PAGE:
Saturday, April 11, 2009

Crowded Day, Interesting Guests

There were over 2,000 guests at the museum today. It was a steady stream all day with large groups walking in 20 minutes before we closed. It is interesting how many people are surprised we only stay open until 5 p.m.

My morning started out as a floater than working the Iwo immersion. One of the first guests I talked to was a young German man, probably in his 20s, who was going through the galleries in reverse. So I told him this. He looked at me confused and said something that sounded like, "I'm forange." My brain was working so I understood that as 'foreign'. So I tried again with another word for backward - reverse. I managed to communicate and I showed him where to start. I asked if he was German (I'm getting really good at identifying accents). He said he was and asked if I could hear that in his voice. I asked if he was here on vacation. He thought for a second and said, "Holiday". I shook my head - -holiday, vacation same thing. I wish I could speak some foreign language. Spanish especially.

In the afternoon, I worked with the front door Marines as a greeter. All three of us were constantly talking to someone.

One of our guests, whom I greeted but didn't recognize, was John Thomson Jr., the former coach of the Georgetown Hoyas, and his wife. I had no clue who they were and I treated them like any other guest. Yah, pretty much the entire cast of LOST could come into the museum and I would have no clue who they were.

One of our Marine Corps veteran guests walked up to me, very upset and wanted a comment card to lodge a complaint. Holy twisted intestines, Batman! A complaint. EEEK! When he said that, I found a comment card handed it to him and told him I was so sorry to hear he wasn't happy about something. One of the Marines asked if there was something he could do to resolve it. The veteran says, "Every darn thing in that gift store is either made in China, Japan or India! I want to buy one US Marine Corps item that was made in the United States." I breathed a sigh of relief and said, "Oh, I am so glad its that and not that one of us was rude to you or something." The veteran went on to speak his mind some more on the issue and I replied, "I hear you, but we don't do the buying for the bookstore."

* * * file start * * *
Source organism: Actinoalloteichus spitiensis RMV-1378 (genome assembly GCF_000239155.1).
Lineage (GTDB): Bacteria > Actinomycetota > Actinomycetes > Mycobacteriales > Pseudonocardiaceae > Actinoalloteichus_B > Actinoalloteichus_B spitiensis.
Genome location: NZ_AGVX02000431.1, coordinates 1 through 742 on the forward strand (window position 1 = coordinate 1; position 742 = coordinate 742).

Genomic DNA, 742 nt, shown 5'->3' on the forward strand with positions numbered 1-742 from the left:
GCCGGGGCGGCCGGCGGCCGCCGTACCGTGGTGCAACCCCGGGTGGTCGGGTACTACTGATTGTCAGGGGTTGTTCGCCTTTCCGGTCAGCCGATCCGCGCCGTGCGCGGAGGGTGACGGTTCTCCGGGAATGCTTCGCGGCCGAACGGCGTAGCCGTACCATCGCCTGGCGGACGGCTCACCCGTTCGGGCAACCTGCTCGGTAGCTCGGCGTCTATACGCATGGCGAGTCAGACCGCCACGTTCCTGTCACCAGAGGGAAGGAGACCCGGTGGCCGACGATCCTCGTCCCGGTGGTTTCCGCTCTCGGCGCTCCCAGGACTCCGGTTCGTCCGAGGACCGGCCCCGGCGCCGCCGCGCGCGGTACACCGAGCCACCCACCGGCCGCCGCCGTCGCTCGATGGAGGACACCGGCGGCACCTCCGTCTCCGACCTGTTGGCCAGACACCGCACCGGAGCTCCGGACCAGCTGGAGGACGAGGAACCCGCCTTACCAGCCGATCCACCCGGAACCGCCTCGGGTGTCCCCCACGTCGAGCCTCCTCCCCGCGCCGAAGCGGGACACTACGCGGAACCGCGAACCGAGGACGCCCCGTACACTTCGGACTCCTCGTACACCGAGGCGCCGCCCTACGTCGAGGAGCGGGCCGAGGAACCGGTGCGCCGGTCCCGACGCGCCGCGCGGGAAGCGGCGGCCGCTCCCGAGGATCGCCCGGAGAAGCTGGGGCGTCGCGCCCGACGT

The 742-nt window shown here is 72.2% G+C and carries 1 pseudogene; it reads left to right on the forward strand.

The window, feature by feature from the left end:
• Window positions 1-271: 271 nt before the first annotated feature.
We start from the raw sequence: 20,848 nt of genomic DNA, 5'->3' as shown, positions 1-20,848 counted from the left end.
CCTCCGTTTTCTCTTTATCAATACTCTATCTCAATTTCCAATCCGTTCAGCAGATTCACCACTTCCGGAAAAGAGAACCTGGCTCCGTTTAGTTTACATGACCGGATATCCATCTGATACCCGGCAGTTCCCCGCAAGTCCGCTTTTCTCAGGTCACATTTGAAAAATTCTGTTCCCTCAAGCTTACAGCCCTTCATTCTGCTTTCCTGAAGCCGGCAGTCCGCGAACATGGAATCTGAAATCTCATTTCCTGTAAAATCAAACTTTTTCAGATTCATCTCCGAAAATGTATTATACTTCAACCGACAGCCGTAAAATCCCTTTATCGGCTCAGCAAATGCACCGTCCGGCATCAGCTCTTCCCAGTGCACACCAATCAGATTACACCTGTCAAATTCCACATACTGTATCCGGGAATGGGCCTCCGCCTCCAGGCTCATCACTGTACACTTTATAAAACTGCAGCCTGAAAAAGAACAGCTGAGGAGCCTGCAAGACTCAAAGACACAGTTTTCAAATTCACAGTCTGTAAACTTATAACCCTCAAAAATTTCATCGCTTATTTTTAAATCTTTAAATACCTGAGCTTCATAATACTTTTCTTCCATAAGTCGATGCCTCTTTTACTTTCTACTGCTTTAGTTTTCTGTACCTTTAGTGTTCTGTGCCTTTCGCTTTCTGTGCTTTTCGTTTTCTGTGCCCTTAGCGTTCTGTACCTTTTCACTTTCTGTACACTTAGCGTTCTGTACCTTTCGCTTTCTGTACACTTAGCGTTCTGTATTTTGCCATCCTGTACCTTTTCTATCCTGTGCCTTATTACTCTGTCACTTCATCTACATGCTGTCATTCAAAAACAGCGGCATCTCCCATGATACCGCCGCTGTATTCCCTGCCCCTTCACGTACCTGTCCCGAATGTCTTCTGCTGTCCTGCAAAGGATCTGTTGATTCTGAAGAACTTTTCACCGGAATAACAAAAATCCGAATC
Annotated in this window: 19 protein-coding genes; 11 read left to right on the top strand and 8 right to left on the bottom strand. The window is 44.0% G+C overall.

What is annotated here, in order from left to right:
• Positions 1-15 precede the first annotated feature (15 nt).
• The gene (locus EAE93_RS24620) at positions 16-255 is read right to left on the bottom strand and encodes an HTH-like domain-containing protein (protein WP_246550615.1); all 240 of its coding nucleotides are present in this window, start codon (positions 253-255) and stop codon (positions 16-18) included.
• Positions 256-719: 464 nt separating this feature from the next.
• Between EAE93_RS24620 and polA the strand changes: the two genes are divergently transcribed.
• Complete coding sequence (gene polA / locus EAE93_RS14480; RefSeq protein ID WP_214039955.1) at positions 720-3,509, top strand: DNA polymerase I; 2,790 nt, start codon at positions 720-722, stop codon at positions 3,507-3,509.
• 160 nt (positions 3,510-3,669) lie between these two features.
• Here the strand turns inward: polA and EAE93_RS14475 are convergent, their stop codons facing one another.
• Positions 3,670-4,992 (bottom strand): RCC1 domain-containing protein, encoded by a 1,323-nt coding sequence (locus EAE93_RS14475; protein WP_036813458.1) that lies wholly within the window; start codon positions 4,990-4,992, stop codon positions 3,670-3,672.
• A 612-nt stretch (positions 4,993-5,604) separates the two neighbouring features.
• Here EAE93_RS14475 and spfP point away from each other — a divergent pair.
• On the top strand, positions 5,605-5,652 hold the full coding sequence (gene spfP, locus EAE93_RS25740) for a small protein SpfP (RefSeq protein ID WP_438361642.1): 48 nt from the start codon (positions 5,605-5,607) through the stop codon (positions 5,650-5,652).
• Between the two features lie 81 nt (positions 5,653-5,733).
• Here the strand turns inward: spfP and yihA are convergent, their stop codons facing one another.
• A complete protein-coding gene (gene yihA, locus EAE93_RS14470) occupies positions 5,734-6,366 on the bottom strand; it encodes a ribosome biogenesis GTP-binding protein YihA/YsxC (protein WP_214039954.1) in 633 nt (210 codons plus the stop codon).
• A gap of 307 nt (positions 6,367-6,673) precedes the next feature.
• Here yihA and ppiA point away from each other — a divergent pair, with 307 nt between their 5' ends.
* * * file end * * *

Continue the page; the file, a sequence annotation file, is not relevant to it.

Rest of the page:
To be honest, I kind of feel the same way the veteran does. However, I wonder, are any products made here in the US anymore? Yes, yes, material for another blog.

Sgt Maj Estrada (ret) also made an end of the day visit. He was wearing some really dark sunglasses, I think to be incognito, and was asking one of the other docents at the desk a question. The Marine standing next to me was staring at him, thinking "that guy looks REALLY familiar". And almost inpreceptibly, the Marine says, "That's Sgt Maj Estrada." Estrada lifted up his sunglasses and smiled at the Marine and made some comment about him recognizing him through the glasses. Estrada was the Sgt Major of the Marine Corps prior to Kent, who is the current Sgt Maj.

Ran into Sgt. Workman. He brought his son ( I can't believe how big he is already and so adorable!) to the Easter Egg thing they were having for kids at the museum. His book is going to be coming out sometime soon, I'll let you all know when I learn of it hitting the stores.

When I was working the Iwo Jima immersion, I had a group of 4 (husband, wife, baby, 5 year old daughter and husband's friend) that I put on the Higgin's Boat. As I was shutting the door, I heard the father (a young Marine) say to his daughter, "O.k. Kitten, here's the plan, when the ramp opens, you drop your gun and pack and we'll swim away from the beach, o.k."

Silly, but I thought that was a sweet comment. I'm sure if any parent were riding in spirit aboard a landing craft with their son or daughter as they entered a battle, would want to spirit their child away.

There is more progress at the Chapel. I'll post pictures when I have more time.

Have a great Easter everyone!

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